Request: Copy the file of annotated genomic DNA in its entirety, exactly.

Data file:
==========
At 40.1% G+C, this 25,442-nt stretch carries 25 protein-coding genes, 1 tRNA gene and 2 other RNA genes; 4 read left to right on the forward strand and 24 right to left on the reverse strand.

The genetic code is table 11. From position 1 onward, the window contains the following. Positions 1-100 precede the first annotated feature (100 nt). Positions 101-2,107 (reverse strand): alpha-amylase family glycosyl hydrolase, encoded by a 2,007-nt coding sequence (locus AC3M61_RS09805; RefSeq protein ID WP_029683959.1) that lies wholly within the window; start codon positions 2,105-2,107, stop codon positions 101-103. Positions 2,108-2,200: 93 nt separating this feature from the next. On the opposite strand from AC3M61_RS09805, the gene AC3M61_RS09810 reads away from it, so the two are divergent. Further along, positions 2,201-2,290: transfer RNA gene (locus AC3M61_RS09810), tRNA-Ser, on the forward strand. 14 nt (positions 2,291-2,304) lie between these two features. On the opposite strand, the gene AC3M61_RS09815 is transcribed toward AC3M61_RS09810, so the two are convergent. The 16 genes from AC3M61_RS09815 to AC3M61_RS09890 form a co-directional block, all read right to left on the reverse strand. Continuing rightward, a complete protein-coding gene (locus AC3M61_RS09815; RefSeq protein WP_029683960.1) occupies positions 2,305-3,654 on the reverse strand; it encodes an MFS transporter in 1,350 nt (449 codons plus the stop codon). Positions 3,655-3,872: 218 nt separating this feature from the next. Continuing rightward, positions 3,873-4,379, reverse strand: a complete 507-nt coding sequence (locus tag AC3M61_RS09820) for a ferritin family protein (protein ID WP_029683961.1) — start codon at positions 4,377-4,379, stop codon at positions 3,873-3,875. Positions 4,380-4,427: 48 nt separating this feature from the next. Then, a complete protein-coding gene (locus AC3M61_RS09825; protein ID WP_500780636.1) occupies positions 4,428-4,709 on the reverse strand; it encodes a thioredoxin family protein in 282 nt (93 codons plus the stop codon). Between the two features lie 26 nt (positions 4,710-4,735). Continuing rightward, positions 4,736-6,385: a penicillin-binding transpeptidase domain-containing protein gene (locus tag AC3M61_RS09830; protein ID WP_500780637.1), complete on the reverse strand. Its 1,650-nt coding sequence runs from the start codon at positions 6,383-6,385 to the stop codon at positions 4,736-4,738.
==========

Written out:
At 40.1% G+C, this 25,442-nt stretch carries 25 protein-coding genes, 1 tRNA gene and 2 other RNA genes; 4 read left to right on the forward strand and 24 right to left on the reverse strand.

The genetic code is table 11. From position 1 onward, the window contains the following. Positions 1-100 precede the first annotated feature (100 nt). Positions 101-2,107 (reverse strand): alpha-amylase family glycosyl hydrolase, encoded by a 2,007-nt coding sequence (locus AC3M61_RS09805; RefSeq protein ID WP_029683959.1) that lies wholly within the window; start codon positions 2,105-2,107, stop codon positions 101-103. Positions 2,108-2,200: 93 nt separating this feature from the next. On the opposite strand from AC3M61_RS09805, the gene AC3M61_RS09810 reads away from it, so the two are divergent. Further along, positions 2,201-2,290: transfer RNA gene (locus AC3M61_RS09810), tRNA-Ser, on the forward strand. 14 nt (positions 2,291-2,304) lie between these two features. On the opposite strand, the gene AC3M61_RS09815 is transcribed toward AC3M61_RS09810, so the two are convergent. The 16 genes from AC3M61_RS09815 to AC3M61_RS09890 form a co-directional block, all read right to left on the reverse strand. Continuing rightward, a complete protein-coding gene (locus AC3M61_RS09815; RefSeq protein WP_029683960.1) occupies positions 2,305-3,654 on the reverse strand; it encodes an MFS transporter in 1,350 nt (449 codons plus the stop codon). Positions 3,655-3,872: 218 nt separating this feature from the next. Continuing rightward, positions 3,873-4,379, reverse strand: a complete 507-nt coding sequence (locus tag AC3M61_RS09820) for a ferritin family protein (protein ID WP_029683961.1) — start codon at positions 4,377-4,379, stop codon at positions 3,873-3,875. Positions 4,380-4,427: 48 nt separating this feature from the next. Then, a complete protein-coding gene (locus AC3M61_RS09825; protein ID WP_500780636.1) occupies positions 4,428-4,709 on the reverse strand; it encodes a thioredoxin family protein in 282 nt (93 codons plus the stop codon). Between the two features lie 26 nt (positions 4,710-4,735). Continuing rightward, positions 4,736-6,385: a penicillin-binding transpeptidase domain-containing protein gene (locus tag AC3M61_RS09830; protein ID WP_500780637.1), complete on the reverse strand. Its 1,650-nt coding sequence runs from the start codon at positions 6,383-6,385 to the stop codon at positions 4,736-4,738.